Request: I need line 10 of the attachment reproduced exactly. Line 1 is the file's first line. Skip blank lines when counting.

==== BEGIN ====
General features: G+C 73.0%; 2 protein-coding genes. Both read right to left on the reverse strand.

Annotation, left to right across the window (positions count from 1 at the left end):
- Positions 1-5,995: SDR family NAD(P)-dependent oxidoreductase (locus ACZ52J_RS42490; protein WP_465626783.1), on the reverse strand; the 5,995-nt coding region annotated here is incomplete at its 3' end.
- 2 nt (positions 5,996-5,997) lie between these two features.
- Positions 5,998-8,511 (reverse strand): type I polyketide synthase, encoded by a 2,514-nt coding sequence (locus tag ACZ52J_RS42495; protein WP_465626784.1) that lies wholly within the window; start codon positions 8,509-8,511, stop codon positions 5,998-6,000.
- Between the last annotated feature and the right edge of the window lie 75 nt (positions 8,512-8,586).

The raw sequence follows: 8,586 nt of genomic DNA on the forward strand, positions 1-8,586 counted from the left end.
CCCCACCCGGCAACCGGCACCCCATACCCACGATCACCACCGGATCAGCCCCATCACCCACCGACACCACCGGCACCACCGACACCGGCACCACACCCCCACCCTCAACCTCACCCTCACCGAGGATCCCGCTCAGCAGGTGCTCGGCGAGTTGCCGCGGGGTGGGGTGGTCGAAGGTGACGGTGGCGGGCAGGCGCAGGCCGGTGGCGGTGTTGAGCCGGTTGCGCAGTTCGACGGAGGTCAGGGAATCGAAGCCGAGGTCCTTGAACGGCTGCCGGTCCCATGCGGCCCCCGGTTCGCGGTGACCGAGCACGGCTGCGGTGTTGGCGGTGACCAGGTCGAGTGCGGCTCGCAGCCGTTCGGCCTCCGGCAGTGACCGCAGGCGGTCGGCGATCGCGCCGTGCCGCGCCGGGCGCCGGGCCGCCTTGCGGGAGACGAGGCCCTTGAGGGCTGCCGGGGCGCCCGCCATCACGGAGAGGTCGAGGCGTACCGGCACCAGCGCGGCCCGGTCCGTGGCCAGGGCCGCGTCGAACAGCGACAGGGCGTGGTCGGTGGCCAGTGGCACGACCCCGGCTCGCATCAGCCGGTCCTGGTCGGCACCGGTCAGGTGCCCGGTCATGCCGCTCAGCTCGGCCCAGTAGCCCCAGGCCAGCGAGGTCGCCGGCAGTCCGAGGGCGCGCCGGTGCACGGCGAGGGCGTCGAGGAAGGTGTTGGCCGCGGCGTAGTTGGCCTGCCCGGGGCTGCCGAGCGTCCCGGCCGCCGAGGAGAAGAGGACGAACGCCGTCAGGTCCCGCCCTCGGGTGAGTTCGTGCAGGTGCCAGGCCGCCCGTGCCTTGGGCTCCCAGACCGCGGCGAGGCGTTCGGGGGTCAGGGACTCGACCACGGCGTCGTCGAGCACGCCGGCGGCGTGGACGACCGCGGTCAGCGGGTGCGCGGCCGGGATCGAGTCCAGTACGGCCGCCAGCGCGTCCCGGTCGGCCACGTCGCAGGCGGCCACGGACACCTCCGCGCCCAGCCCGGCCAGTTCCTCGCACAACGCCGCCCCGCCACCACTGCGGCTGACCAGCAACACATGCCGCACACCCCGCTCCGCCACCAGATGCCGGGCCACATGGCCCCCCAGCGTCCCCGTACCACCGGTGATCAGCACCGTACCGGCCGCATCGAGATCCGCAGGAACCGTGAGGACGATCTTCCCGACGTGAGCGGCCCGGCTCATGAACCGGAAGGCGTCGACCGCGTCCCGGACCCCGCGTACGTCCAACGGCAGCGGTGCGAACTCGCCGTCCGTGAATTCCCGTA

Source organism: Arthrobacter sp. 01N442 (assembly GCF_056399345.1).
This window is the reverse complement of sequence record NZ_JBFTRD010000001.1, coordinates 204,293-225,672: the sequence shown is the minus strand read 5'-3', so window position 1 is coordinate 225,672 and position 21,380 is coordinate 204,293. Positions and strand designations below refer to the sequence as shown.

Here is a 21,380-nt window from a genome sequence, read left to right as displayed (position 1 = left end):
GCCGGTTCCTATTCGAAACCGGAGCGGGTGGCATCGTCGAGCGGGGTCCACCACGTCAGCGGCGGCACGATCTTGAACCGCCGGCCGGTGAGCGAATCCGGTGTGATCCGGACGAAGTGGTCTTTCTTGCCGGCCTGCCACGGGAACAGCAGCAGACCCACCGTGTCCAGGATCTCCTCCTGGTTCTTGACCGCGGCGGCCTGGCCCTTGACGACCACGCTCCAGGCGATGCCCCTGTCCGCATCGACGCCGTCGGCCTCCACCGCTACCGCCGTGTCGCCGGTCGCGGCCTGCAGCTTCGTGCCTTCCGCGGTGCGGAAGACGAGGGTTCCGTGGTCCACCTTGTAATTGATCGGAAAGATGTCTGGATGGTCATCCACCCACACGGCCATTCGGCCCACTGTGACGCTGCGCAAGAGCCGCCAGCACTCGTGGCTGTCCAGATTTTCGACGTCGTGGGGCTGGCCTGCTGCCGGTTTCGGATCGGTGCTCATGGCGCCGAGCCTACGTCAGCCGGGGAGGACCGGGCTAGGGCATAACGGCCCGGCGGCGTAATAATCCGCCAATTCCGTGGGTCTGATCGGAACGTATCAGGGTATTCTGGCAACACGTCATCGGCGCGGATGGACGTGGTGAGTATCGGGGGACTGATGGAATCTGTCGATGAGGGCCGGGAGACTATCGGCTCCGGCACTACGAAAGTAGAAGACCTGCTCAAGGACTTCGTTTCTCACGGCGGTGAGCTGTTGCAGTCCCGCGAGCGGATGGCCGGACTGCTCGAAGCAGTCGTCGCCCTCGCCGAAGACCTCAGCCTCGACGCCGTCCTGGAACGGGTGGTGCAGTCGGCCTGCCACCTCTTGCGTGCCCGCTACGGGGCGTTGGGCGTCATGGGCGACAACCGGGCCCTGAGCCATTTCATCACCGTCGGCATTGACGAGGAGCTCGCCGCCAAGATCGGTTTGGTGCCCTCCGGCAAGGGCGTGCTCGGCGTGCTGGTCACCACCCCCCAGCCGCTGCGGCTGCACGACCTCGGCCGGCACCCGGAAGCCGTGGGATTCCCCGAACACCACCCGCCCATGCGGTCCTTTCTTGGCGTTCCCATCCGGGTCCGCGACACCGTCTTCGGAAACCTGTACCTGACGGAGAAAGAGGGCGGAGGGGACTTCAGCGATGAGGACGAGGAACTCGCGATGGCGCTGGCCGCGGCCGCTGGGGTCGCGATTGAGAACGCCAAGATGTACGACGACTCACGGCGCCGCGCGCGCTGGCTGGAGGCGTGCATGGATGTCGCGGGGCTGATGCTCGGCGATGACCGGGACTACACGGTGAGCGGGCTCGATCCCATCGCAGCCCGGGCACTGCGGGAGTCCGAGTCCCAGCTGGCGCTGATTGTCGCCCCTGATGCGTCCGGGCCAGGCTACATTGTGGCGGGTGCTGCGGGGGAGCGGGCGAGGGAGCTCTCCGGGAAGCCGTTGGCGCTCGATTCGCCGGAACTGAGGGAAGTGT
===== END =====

This window is the reverse complement of sequence record NZ_JBFTRD010000001.1, coordinates 204,293-225,672: the sequence shown is the minus strand read 5'-3', so window position 1 is coordinate 225,672 and position 21,380 is coordinate 204,293. Positions and strand designations below refer to the sequence as shown.